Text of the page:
A woman aged 59 years had a single episode of pulmonary oedema confirmed by chest x ray. An argument with a work manager precipitated dyspnoea with tight chest discomfort. An ECG showed transient T wave inversion in V2-V6, I, II, aVl and aVf. Cardiac enzymes were normal, left heart catheterisation and coronary angiograms were normal, nephrograms were normal, and urinary excretion of catecholamines was normal. Sustained hypertension was confirmed at subsequent follow up. She was treated with an ACE inhibitor and a long acting nitrate.
A man aged 58 years, who had longstanding hypertension, had four episodes of pulmonary oedema precipitated by sexual intercourse. An echocardiogram showed that the left ventricle was mildly dilated but there was no other abnormality. Right and left heart catheterisation also showed that the left ventricle was mildly dilated but contraction was good (ejection fraction 51%). Coronary arteries and left ventricular biopsies were normal. Renal arteriograms were normal. During an exercise test he did nine minutes of the Bruce protocol without pain or ECG abnormality, but his blood pressure rose from 140/80 mm Hg to 270/90 mm Hg. Plasma catecholamines concentrations and an m-iodobenzylguanidine scan were normal. On treatment with an ACE inhibitor, nifedipine, bendrofluazide, and atenolol he was well for three years. After another cardiologist stopped his ACE inhibitor, he had another episode of pulmonary oedema during sexual intercourse.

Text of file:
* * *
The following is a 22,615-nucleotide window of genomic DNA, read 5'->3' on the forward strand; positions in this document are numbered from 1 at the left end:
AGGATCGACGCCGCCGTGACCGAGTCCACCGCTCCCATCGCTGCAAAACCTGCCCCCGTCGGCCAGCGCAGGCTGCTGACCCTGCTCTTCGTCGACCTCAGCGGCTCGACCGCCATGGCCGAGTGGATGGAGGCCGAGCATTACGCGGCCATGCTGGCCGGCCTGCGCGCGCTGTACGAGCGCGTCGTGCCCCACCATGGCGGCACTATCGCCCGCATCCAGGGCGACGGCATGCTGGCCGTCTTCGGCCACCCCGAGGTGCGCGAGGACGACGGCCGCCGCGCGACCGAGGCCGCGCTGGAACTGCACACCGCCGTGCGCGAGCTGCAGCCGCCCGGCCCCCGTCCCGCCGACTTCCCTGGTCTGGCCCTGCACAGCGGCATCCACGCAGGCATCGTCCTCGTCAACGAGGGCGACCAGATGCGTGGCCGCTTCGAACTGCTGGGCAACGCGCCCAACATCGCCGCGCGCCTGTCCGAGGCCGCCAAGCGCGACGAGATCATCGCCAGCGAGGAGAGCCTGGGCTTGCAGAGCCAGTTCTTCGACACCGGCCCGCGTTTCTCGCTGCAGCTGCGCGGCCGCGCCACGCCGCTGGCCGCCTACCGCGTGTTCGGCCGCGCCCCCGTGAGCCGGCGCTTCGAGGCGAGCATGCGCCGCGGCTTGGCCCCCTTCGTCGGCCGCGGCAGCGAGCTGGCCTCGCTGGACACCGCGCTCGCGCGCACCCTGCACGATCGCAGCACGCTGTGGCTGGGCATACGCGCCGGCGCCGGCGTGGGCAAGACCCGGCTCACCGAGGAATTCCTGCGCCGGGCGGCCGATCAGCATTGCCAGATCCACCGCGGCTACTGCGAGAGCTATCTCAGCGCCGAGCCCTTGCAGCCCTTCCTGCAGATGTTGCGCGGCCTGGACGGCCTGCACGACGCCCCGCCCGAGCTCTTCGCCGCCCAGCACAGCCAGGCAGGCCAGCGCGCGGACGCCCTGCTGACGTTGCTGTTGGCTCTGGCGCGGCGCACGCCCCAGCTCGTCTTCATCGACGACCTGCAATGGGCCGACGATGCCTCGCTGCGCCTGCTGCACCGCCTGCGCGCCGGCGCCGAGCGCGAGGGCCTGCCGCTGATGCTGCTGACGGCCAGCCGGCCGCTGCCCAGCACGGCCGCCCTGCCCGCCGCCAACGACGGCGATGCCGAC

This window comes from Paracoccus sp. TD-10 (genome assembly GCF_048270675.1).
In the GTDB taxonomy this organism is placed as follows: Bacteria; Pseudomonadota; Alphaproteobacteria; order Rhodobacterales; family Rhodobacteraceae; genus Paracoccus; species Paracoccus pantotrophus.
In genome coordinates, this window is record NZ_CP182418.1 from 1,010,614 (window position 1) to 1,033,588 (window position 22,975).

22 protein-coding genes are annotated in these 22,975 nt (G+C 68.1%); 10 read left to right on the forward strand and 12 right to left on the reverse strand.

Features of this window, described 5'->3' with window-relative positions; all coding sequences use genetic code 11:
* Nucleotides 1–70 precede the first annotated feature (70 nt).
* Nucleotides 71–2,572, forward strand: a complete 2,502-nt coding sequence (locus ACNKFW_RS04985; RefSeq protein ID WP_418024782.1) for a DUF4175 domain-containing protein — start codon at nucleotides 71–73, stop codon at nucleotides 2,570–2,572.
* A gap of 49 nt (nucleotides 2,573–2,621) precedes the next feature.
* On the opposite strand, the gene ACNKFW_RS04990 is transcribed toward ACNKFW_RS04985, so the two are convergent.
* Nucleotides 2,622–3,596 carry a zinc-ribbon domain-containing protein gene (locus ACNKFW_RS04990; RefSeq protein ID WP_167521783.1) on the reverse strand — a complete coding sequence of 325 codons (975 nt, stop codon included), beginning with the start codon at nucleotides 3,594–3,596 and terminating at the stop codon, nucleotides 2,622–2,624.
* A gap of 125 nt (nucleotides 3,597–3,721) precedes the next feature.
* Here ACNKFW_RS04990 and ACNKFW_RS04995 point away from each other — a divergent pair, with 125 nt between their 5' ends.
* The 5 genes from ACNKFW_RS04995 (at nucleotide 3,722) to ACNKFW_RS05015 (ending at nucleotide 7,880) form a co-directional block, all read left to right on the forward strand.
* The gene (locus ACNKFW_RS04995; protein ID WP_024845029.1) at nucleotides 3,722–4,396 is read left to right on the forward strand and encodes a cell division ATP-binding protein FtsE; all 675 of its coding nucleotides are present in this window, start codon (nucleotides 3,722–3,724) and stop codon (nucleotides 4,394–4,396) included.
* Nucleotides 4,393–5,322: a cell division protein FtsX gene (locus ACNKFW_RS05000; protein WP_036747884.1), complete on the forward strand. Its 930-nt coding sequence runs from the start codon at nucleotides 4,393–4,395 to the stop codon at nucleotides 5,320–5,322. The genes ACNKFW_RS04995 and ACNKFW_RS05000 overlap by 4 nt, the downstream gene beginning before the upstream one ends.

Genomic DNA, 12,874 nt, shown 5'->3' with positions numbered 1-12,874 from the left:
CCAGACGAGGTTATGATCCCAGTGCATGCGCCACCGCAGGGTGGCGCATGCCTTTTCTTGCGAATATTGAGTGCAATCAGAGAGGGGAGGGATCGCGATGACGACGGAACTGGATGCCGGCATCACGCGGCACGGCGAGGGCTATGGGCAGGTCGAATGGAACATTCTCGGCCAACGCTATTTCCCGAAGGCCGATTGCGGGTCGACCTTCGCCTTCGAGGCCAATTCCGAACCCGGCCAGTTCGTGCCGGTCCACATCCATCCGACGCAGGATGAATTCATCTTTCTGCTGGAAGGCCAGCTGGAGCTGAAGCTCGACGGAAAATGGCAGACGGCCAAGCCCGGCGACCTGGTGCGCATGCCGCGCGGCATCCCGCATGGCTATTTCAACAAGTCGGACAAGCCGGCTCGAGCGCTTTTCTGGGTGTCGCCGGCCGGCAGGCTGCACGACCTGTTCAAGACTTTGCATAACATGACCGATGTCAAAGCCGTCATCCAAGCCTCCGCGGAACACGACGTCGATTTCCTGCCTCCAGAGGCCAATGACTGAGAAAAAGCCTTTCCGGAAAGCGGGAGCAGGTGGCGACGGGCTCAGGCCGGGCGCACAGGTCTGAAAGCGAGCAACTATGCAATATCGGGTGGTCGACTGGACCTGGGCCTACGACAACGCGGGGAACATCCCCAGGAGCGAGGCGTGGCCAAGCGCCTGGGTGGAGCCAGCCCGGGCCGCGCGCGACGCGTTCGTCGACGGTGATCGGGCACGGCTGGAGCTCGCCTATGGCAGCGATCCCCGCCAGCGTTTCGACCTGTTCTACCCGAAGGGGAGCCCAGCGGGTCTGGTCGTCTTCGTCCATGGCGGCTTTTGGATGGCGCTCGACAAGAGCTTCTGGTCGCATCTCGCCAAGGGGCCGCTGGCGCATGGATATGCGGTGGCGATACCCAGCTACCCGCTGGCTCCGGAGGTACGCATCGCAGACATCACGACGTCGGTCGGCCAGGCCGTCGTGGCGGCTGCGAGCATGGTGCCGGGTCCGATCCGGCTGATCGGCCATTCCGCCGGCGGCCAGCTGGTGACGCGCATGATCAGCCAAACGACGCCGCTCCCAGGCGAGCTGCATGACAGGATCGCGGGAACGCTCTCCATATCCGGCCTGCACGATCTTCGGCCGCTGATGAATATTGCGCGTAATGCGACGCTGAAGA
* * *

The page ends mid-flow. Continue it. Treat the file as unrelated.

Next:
There are a small number of case reports that complement my observations and suggest that pulmonary oedema may be precipitated in some individuals without evidence of heart disease if there is an appropriate trigger such as idiosyncratic emotional stress, sexual intercourse or exercise. Pulmonary oedema has been reported in two athletes during a 90 km race4; cardiac investigations including echocardiography and coronary angiography showed no abnormality. There is a report of haemoptysis during sexual intercourse in a patient with mild mitral regurgitation.5 Another study reports that the emotional stress associated with bereavement mimicked acute myocardial infarction and produced pulmonary oedema in two women with normal coronary arteries.6 In this report both affected women had chest pain; however, only one of my patients experienced chest pain (case 5).